Because most people don't like to think about death, they usually don't make any preparations until it's too late.
As a result, the spouse usually rushes to a funeral director to make the arrangements, and sometimes people don't get what they want and excessive amounts are spent.But now, more and more people are opting for prearranged funerals, caskets and vaults with the main objective of relieving the survivors of the responsibility of making the arrangements under the stress of a sudden death.
Funeral directors wrote 1 million pre-arranged funeral contracts in 1987 and probably will write 1.3 million this year, according to Ted Stevens, manager of the Pre-Need Department for McDougal Funeral Home.
Stevens said it doesn't matter if the purchaser is young or old, more people are buying the prearranged funerals because laws have been passed to protect both parties. Today's prearranged funeral services are handled through irrevocable trusts or underwritten by insurance agents, and the services provided are guaranteed to be provided.
A native of Bingham Canyon, Stevens started with McDougal 45 days ago with the express purpose of upgrading existing pre-arrangement funeral plans and selling new ones.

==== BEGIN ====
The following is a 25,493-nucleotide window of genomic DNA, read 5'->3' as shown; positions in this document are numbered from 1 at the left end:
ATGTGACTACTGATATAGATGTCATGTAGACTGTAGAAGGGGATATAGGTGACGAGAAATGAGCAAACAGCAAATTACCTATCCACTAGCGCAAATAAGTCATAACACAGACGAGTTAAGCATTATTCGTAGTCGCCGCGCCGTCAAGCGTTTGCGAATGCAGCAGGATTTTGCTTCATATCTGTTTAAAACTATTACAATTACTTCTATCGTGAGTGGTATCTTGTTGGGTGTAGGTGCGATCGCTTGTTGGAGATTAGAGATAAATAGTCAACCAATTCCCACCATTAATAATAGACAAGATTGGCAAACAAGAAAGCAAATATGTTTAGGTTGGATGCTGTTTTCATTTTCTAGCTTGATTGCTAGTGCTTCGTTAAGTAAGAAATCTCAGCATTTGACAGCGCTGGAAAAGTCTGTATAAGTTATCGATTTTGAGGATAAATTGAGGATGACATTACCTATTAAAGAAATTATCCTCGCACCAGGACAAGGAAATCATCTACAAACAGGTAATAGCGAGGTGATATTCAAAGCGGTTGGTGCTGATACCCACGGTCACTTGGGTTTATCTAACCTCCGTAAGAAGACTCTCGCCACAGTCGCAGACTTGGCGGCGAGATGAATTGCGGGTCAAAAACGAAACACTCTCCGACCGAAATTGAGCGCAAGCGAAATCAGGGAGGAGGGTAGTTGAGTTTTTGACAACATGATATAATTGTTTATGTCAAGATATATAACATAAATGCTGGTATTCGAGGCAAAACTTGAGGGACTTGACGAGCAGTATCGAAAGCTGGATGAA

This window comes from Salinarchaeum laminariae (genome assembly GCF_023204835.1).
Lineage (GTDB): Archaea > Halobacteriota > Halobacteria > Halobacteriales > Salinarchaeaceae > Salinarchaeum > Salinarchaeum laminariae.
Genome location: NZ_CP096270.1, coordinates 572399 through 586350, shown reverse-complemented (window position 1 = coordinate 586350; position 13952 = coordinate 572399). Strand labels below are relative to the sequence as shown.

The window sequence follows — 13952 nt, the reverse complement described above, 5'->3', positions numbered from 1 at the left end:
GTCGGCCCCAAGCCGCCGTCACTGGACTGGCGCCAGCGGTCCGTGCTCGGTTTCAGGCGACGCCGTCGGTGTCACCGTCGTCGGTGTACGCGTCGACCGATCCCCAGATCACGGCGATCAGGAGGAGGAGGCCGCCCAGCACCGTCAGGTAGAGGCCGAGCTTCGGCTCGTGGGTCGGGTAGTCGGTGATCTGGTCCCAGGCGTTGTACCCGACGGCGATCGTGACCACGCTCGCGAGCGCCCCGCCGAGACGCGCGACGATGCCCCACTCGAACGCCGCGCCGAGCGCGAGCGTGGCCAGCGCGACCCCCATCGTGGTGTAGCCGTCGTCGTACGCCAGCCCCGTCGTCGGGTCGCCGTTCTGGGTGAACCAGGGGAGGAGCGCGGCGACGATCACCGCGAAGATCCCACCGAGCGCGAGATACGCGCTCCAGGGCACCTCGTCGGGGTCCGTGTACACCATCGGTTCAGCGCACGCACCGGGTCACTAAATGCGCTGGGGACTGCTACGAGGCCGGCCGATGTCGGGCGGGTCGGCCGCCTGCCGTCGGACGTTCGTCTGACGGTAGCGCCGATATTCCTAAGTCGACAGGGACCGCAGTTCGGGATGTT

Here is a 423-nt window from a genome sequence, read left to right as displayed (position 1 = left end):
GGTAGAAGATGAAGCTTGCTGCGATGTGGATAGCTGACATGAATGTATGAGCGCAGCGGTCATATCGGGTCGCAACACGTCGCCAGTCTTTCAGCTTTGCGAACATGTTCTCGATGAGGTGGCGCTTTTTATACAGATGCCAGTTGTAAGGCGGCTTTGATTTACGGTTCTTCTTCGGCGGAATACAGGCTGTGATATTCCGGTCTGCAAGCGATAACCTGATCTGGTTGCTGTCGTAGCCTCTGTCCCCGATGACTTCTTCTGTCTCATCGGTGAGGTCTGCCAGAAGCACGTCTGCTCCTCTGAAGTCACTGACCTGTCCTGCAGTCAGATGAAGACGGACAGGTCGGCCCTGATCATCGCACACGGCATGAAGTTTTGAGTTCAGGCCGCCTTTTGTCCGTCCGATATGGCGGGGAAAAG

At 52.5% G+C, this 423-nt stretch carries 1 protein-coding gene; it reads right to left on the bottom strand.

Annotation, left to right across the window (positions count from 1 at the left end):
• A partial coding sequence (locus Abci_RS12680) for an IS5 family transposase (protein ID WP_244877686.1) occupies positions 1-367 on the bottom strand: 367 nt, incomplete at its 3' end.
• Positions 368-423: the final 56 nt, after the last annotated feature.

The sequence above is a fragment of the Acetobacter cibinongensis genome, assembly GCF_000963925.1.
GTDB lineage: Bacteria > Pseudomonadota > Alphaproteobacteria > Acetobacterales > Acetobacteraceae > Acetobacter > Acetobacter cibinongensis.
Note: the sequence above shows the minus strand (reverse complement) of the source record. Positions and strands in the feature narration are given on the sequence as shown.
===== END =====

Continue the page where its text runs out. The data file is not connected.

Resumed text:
For example, some people turned $1,000 over to McDougal several years ago to cover their funerals, casket and vault, but by the time they died, the amount wasn't sufficient to cover the expenses.
Relatives went to the funeral home thinking the services had been paid for, but the $1,000 had to be supplemented, much to the chagrin of relatives, Stevens said. His job will be to make contacts with people who have prearranged their funerals and modernize them to keep up with inflation and determine if they want to upgrade the amount.
Not employing the door-to-door selling approach, Stevens said he first explains to a customer (and they are usually listening because they want to) about the peace of mind they are providing by a prearranged service.
The next step is to obtain information about the purchaser's life and relatives for an obituary for the newspaper. This information can be updated when relatives die, children are born or other events occur.
A third step is explaining the services offered by the funeral home, the facilities for the funeral itself and the vehicles carrying the casket and relatives to and from the cemetery.
The next explanation is about the casket and vault. Even if the casket company goes out of business before the purchaser dies, the prearranged funeral means the relatives will have a casket of comparable or better quality at no extra charge.
Next, Stevens explains the cost of the pre-arranged funeral. Although money is important, Stevens stressed that it isn't a dollar and cents program, but "we are selling arrangements."
He said purchasers can make monthly payments, but 60 percent pay in a lump sum.
Stevens believes that if funeral homes don't start looking at prearranged services, they won't be around long because an increasing number of people want the peace of mind in knowing their funeral won't be a burden on relatives.